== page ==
An automated sound correspondence-recognition program developed by the authors is applied to a data set consisting of standardized word lists for over half of the world's languages. Online appendices present the results in a compendium of 692 recurrent sound correspondences that contains information about the frequency of occurrence of each correspondence. Applications of the compendium to historical linguistics are proposed. For example, the catalog of correspondences and frequencies facilitates objective assessment of the commonness or rarity of shared phonological innovations cited as evidence for language-family subgrouping. In another analysis, correspondence frequency is used to measure the degree of similarity between different sounds, yielding models for classifying consonants and vowels that substantially agree with articulatory properties. Correspondence-based similarities are also compared with measurements of sound similarity involving factors such as perceptual confusions, speech errors, and cooccurrence patterns in synchronic phonological rules. Sound similarity discerned from both the perception and production of speech is found to correlate to about the same extent with correspondence-based similarities.*
Language, a journal of the Linguistic Society of America (LSA), has appeared continuously since 1925 (4 issues per year). It publishes scholarly articles that report on original research covering the field of linguistics broadly, thus treating topics that include, among others, linguistic theory (phonology, morphology, syntax, and semantics); language description; language in its social setting; the history of individual languages; language acquisition; experimentation on language perception, production, and processing; computational modeling of language; and the history of linguistics. Language also publishes research reports, discussion notes, and reviews and, beginning in 2013, has expanded to include digital content in four online-only sections: Perspectives, Phonological Analysis, Language and Public Policy, and Teaching Linguistics. Language also included the LSA Bulletin newsletter as a supplement from 1930 - 1969.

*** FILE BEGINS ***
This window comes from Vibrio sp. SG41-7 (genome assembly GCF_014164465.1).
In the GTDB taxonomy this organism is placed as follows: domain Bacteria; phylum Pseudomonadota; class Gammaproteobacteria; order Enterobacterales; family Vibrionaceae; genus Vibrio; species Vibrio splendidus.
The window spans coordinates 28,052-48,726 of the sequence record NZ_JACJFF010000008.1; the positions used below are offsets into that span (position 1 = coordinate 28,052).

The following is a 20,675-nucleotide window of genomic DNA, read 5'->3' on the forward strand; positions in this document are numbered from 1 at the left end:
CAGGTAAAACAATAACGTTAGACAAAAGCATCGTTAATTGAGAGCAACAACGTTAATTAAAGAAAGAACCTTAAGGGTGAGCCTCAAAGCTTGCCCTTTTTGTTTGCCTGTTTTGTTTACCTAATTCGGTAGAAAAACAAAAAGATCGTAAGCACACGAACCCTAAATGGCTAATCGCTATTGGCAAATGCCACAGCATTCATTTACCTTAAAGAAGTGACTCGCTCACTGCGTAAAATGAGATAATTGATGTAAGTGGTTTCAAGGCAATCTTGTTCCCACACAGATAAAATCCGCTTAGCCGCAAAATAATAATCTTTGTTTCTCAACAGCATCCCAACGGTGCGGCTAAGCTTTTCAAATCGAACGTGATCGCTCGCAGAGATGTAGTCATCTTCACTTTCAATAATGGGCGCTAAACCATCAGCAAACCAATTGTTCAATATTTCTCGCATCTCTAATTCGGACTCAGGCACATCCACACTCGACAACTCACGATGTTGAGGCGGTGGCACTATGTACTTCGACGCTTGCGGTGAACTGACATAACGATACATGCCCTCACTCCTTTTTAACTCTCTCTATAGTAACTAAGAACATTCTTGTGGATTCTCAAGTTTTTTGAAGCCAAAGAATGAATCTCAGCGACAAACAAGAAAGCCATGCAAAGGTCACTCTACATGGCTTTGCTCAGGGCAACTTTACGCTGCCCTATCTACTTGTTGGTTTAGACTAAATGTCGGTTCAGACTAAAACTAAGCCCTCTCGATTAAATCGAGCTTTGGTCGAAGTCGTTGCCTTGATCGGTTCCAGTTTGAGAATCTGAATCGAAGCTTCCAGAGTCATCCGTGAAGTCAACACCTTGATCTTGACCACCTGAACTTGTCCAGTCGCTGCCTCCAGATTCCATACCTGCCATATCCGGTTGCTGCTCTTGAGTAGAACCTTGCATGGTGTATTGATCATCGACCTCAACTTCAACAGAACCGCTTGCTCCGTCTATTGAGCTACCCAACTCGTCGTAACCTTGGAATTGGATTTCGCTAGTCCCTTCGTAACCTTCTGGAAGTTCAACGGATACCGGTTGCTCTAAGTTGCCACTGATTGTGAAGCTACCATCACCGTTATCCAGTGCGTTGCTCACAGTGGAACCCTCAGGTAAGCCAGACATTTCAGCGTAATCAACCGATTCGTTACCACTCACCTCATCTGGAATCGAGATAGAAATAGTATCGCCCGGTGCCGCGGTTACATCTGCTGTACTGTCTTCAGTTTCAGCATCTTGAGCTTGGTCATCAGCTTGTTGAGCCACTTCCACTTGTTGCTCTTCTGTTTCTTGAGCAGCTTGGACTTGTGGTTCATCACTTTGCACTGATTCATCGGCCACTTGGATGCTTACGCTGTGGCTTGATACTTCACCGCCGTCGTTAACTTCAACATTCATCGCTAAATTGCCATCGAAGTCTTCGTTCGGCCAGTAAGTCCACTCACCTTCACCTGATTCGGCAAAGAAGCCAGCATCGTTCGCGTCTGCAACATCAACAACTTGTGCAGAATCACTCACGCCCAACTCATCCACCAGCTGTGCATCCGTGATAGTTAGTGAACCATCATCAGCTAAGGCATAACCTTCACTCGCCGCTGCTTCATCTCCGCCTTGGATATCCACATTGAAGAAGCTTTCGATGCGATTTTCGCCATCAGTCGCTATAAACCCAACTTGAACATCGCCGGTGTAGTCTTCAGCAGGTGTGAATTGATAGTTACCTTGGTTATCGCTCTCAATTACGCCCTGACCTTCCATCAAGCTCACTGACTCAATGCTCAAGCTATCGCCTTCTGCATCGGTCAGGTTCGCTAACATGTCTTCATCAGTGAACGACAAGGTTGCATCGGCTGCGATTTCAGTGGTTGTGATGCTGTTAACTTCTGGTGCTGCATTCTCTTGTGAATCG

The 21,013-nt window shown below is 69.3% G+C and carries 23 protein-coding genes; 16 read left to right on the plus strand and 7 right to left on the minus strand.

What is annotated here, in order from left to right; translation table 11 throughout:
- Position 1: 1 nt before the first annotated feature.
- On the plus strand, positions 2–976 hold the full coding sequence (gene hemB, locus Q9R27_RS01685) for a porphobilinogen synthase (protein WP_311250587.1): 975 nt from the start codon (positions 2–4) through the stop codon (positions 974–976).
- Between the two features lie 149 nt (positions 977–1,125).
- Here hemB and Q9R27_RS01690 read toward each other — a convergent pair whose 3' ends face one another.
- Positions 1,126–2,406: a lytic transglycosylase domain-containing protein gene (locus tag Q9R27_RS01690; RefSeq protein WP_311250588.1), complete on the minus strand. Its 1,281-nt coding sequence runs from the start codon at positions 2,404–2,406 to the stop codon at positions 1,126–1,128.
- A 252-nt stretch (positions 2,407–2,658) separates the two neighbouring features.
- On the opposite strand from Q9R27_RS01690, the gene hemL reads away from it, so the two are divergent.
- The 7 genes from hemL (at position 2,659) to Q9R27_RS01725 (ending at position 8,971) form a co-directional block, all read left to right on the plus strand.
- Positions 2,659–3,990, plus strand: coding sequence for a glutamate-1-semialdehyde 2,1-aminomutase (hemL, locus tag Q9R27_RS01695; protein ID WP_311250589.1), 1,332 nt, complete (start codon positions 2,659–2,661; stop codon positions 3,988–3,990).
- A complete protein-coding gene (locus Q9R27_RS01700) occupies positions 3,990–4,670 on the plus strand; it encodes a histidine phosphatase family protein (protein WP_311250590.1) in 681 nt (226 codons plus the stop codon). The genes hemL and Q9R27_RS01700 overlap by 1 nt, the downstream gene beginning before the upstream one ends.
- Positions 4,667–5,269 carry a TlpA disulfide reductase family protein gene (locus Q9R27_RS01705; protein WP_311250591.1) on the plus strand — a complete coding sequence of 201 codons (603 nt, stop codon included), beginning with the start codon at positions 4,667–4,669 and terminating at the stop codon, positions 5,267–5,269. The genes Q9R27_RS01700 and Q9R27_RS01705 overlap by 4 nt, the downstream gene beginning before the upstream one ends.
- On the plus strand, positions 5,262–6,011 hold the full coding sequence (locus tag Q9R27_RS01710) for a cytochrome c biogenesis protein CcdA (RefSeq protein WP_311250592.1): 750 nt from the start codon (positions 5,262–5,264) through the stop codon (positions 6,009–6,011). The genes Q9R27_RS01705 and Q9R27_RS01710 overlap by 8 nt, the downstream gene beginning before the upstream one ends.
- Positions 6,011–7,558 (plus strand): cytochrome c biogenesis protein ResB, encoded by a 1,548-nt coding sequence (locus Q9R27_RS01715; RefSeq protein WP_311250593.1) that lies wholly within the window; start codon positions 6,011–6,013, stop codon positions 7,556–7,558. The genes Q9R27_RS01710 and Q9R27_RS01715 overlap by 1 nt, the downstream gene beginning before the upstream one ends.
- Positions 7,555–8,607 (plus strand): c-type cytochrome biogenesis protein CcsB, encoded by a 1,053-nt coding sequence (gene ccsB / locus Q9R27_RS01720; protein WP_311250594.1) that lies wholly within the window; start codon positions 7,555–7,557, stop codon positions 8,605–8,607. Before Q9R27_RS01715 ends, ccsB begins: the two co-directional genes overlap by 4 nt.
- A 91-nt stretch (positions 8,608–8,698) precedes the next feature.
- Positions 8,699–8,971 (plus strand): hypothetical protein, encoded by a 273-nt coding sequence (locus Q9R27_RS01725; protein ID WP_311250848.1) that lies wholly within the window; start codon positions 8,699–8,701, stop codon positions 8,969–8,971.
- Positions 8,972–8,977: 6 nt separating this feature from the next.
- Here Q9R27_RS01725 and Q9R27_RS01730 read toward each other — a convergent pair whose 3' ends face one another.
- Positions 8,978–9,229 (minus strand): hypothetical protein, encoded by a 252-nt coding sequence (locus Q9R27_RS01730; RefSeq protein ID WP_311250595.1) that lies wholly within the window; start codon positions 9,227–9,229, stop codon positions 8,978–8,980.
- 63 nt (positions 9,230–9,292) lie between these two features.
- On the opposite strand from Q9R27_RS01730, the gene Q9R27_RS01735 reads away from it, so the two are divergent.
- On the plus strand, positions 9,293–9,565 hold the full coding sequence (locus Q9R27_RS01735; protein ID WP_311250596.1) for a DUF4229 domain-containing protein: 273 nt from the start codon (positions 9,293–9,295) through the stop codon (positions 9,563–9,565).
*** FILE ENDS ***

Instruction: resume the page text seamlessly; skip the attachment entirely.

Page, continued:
THE LINGUISTIC SOCIETY OF AMERICA (LSA) was founded in 1924 for the advancement of the scientific study of language. The Society serves its nearly 5,000 individual members, institutional subscribers and the larger linguistics community through its scholarly meetings, publications, linguistic institutes, professional development programs, and special activities designed to advance the discipline. An interest in linguistics is the only requirement for membership. The LSA works to educate and inform the broader public about the unique role of human language and the value of linguistic research in understanding that role.